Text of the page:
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What do you think is a reasonable assumption on loan spreads, all in, blended on new originations on the first mortgage side?

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James Alan Henderson, Ares Commercial Real Estate Corporation - President, CEO, CIO & Director [60]

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It's Jamie Henderson. It wanders around a bit, but I think our target is in the mid to high 3s.

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Jade Joseph Rahmani, Keefe, Bruyette, & Woods, Inc., Research Division - Director [61]

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Are you seeing any compression competitive pressures on origination fees?

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James Alan Henderson, Ares Commercial Real Estate Corporation - President, CEO, CIO & Director [62]

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De minimis. Those have held up pretty nicely.

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Jade Joseph Rahmani, Keefe, Bruyette, & Woods, Inc., Research Division - Director [63]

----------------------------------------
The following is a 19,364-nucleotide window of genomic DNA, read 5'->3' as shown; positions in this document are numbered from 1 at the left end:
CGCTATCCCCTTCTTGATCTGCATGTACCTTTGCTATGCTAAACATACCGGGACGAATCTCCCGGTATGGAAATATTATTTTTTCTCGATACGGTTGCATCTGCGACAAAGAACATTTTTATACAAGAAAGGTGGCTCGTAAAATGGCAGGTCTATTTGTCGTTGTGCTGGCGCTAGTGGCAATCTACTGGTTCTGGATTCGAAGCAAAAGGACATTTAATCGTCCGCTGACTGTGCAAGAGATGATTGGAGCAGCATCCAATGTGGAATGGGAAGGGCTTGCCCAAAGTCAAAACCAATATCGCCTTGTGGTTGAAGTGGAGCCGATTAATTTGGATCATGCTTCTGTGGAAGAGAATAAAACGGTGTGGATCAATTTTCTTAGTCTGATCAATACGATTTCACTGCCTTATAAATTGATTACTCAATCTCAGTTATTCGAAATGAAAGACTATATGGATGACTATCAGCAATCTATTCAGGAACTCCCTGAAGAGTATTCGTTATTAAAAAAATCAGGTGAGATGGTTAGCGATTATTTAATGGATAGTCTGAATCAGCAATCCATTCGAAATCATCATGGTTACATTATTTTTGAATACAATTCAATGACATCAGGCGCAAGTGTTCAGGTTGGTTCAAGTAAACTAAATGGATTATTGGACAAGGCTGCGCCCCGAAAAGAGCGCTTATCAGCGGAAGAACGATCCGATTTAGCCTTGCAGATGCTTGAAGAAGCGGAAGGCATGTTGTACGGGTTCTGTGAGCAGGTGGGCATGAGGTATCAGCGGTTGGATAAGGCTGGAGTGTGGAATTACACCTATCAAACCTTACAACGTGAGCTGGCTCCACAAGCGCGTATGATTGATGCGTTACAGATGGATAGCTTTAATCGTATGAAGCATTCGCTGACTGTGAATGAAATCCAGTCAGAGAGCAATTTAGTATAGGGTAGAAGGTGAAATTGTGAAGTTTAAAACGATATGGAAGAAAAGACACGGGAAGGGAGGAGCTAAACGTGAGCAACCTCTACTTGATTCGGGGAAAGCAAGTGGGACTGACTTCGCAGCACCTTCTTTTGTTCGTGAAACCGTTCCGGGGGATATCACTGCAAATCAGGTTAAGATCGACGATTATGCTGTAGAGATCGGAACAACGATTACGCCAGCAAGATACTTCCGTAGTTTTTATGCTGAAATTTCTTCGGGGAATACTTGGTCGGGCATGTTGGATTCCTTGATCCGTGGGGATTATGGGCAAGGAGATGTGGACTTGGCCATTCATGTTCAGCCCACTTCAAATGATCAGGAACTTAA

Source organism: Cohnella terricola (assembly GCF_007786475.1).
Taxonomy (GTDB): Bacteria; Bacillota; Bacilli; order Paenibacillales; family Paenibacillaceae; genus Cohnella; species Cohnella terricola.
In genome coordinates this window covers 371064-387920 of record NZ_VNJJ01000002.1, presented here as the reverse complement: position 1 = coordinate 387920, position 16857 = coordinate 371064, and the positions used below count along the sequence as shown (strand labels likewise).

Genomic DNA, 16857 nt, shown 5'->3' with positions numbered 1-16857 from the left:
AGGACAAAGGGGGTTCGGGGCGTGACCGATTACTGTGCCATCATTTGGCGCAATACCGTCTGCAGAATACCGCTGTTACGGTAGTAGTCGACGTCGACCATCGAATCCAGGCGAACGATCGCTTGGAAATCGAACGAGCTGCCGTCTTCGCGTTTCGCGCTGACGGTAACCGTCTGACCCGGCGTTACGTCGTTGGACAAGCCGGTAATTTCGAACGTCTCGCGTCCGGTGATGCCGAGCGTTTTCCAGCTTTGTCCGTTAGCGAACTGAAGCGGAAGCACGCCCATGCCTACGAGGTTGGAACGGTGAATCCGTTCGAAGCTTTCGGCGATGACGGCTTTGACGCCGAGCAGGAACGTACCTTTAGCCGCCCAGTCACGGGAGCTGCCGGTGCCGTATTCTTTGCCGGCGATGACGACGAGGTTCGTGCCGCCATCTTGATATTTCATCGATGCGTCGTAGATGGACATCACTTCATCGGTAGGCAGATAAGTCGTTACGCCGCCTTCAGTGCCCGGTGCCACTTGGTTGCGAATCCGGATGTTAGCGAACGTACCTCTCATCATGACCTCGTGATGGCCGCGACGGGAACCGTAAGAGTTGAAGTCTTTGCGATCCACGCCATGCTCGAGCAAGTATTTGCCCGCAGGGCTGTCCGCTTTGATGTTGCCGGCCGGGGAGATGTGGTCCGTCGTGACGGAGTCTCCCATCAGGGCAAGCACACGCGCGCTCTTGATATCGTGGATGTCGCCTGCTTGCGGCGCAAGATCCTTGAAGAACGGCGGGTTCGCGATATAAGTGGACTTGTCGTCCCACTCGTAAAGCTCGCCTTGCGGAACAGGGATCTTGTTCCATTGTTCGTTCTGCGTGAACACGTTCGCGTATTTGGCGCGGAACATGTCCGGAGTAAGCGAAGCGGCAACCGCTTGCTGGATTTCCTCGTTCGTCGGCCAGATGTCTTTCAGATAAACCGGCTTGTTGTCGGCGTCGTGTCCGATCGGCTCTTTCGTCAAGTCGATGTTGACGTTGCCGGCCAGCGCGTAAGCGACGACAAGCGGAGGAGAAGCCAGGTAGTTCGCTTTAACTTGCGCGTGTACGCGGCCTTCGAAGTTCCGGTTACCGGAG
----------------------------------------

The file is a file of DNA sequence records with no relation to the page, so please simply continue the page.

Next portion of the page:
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Do you expect a sequential dip in 1Q earnings based on the timing of getting these $277 million of commitments on the books and when you anticipate repayments? You mentioned fourth quarter earnings with debt.

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Tae-Sik Yoon, Ares Commercial Real Estate Corporation - Partner, CFO & Treasurer [64]

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Yes, so I think being one month into the quarter and having a pretty good sense of originations activity and repayment activity, and again, we will even further caveat by saying there's a significant amount of both activities and the timing of repayments and the timing of originations, not just the volume, will certainly have an impact on fourth quarter. So we wanted to give an early read into fourth quarter that maybe again, temporary lower than what we've experienced for the first three quarters of 2018.